Never mind Suge Knight's eight convictions, or the time he forced a record promoter to drink his urine, or his close ties to assorted drug dealers and felons. When the walls finally caved in on the CEO of Death Row Records -- when the premier "gangsta rap" company was being simultaneously investigated by the FBI, IRS, DEA and ATF and Knight himself was about to be sentenced to nine years in prison -- Suge Knight never lost his confidence. "I'm the fall guy," he said. The fall of Death Row, he claimed, was nothing more than another case of the white establishment busting some black ass.
Ronin Ro, a hip-hop beat reporter who establishes undeniable investigative reporting street cred in "Have Gun Will Travel," makes Knight's claims of racist persecution seem, at best, laughable. The gory details of Knight's reign of terror -- the contract negotiations with a baseball bat, the back room torture, the in-house gang battles -- are impossible to dismiss. Indeed, if only half of what Ro reports is true, he can be excused for nervously looking over his shoulder. Someday, the 6-foot-3, 300-pound Knight will be back on the street, and he's not likely to think kindly of the author of "Have Gun Will Travel."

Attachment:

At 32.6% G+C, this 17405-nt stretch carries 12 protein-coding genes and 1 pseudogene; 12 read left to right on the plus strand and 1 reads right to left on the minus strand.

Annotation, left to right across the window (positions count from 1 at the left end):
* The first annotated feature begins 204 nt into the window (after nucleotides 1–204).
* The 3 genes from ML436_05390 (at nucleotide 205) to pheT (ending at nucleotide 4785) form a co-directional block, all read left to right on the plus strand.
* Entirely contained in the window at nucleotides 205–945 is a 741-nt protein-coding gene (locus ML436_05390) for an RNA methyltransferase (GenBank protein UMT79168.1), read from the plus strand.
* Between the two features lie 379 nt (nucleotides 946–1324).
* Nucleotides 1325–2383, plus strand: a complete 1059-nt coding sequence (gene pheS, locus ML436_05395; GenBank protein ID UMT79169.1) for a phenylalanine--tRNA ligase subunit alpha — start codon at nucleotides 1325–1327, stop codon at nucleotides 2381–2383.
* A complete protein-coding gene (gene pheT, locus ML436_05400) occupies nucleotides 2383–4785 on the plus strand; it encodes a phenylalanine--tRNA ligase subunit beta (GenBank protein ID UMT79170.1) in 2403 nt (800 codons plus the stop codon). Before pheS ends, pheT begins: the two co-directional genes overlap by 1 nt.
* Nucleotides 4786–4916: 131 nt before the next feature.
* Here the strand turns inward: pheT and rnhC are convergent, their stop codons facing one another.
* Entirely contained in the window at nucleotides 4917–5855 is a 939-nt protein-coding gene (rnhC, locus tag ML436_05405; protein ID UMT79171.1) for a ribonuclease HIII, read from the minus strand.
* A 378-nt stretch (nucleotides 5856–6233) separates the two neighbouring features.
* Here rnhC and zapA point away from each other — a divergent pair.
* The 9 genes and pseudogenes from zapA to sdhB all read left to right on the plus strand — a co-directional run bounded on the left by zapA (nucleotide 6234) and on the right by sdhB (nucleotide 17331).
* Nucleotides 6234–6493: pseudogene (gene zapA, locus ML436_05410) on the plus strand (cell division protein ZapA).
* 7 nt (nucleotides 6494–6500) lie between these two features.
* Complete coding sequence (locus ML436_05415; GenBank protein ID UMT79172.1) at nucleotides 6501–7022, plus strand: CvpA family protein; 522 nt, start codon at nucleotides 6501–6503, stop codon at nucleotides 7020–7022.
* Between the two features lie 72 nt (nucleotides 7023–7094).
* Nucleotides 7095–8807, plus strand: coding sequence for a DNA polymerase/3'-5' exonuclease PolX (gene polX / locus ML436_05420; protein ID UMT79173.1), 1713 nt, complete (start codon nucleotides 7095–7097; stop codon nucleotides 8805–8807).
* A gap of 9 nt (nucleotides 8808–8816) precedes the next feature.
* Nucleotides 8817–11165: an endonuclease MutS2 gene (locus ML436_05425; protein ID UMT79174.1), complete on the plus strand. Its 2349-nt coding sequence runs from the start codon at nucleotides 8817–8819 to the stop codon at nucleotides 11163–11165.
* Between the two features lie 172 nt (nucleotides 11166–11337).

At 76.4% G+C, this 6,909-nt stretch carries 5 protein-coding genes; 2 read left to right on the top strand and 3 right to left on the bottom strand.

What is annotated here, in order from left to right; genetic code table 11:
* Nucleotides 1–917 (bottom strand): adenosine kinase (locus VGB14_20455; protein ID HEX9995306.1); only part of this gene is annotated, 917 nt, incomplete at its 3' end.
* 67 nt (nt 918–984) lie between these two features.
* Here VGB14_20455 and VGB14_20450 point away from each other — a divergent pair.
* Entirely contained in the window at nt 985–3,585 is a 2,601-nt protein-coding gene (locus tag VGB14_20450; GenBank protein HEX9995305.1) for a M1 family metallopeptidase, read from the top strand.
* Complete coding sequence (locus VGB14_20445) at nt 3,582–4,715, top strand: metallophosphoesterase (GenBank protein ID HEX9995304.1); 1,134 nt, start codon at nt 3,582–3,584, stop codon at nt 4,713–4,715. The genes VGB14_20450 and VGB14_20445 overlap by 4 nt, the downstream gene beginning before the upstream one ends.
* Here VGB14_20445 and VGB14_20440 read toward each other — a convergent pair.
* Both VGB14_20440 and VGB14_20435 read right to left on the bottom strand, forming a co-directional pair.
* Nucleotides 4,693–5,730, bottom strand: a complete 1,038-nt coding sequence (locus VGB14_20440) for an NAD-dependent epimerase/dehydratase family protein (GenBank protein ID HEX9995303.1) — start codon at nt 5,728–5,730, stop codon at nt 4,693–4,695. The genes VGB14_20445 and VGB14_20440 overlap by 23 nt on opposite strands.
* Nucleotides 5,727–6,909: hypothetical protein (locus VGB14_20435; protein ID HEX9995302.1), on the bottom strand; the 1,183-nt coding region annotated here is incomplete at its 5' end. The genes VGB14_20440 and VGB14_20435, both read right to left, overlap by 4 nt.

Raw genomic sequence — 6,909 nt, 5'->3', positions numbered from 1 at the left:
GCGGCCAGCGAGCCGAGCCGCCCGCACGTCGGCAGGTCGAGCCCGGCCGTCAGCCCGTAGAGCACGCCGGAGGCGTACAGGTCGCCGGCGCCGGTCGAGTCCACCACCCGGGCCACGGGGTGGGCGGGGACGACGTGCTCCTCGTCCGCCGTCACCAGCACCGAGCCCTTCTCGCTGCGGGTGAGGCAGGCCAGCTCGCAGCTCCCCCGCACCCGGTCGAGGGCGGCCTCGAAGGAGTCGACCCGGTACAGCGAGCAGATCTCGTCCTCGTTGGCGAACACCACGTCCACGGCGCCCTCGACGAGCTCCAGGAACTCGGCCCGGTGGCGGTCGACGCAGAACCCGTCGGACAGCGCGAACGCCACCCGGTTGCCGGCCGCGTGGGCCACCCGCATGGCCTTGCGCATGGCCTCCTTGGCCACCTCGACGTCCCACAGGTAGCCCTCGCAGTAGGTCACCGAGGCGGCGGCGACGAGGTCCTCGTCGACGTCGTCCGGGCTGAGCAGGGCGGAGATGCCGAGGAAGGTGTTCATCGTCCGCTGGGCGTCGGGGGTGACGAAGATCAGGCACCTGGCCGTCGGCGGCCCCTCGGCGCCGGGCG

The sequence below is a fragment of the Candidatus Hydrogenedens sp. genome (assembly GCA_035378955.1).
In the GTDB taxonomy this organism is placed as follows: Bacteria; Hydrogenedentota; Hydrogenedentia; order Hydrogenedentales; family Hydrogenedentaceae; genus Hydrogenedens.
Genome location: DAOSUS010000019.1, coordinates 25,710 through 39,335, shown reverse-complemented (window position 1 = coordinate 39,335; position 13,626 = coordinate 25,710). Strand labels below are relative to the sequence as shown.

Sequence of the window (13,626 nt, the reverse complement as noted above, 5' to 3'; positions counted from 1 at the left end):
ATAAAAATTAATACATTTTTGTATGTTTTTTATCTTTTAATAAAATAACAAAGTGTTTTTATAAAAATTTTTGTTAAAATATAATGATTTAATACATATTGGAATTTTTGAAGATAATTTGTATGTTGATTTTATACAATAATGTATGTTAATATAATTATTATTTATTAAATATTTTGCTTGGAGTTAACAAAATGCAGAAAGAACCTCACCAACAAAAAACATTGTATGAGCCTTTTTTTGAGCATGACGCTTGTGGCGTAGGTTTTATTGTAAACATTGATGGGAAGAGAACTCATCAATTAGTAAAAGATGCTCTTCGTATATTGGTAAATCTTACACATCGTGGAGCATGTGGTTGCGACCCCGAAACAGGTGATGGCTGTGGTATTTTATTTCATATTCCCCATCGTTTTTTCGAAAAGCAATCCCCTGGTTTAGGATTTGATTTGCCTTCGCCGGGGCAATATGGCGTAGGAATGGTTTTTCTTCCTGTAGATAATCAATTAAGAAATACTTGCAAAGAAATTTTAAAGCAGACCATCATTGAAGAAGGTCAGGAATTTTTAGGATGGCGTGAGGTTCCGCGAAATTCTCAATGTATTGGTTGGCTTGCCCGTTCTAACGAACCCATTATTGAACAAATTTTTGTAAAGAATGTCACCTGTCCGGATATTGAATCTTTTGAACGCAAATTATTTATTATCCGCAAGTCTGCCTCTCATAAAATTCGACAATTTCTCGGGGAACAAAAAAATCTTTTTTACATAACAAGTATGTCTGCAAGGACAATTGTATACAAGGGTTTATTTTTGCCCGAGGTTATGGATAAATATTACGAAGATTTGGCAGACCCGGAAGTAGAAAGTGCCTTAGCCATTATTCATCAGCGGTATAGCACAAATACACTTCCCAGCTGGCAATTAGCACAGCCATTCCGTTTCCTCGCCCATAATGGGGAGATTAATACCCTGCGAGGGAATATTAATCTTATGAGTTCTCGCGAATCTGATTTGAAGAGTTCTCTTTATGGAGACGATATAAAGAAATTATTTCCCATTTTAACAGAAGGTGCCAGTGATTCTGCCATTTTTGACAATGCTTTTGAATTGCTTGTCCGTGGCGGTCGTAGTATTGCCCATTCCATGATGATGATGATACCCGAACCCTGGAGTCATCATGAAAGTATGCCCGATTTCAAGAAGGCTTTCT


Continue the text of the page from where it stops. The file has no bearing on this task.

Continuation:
Ro did his legwork. Reviewers are already rushing to laud "Have Gun Will Travel" as the "definitive" account of the rise and fall of gangsta rap, as seen through the prism of Death Row. Other reporters can only shake their heads in awe at Ro's success in penetrating a scene where reporters are generally considered about as welcome as plague-bearing rats. But legwork alone isn't enough. The book reads as if written in a hurry, and could have benefited from a careful edit. More time for reflection might have addressed the one major flaw of "Have Gun Will Travel": its failure to provide perspective.
Ro almost gets there when he details how Sony, Interscope and the rest of the white-run record biz looked the other way at Knight's behavior while the cash came rolling in. But he doesn't draw the consequences. Sure, Knight was a murderous brute, and Death Row Records exemplified the gangsta rap lifestyle with more flair than most real gang bangers. But that just made the record label the most egregious flag bearer for a fundamentally corrupt industry. So what if Knight ripped off his own artists and physically abused them to boot? Treating artists like shit is standard practice in the music business. All Knight did was translate the same sorry old tactics of extortion, abuse and exploitation into flying fists and kicks.
The story of Death Row exerts lurid fascination because the details are so extravagant: They map all too closely to the lyrics of a Snoop Doggy Dog track. But none of it could have happened without the willing cooperation of big-name corporate accounting firms, lawyers and entertainment mega-corporations. Suge Knight is a symptom, not the disease. And in that respect, he is, indeed, the fall guy.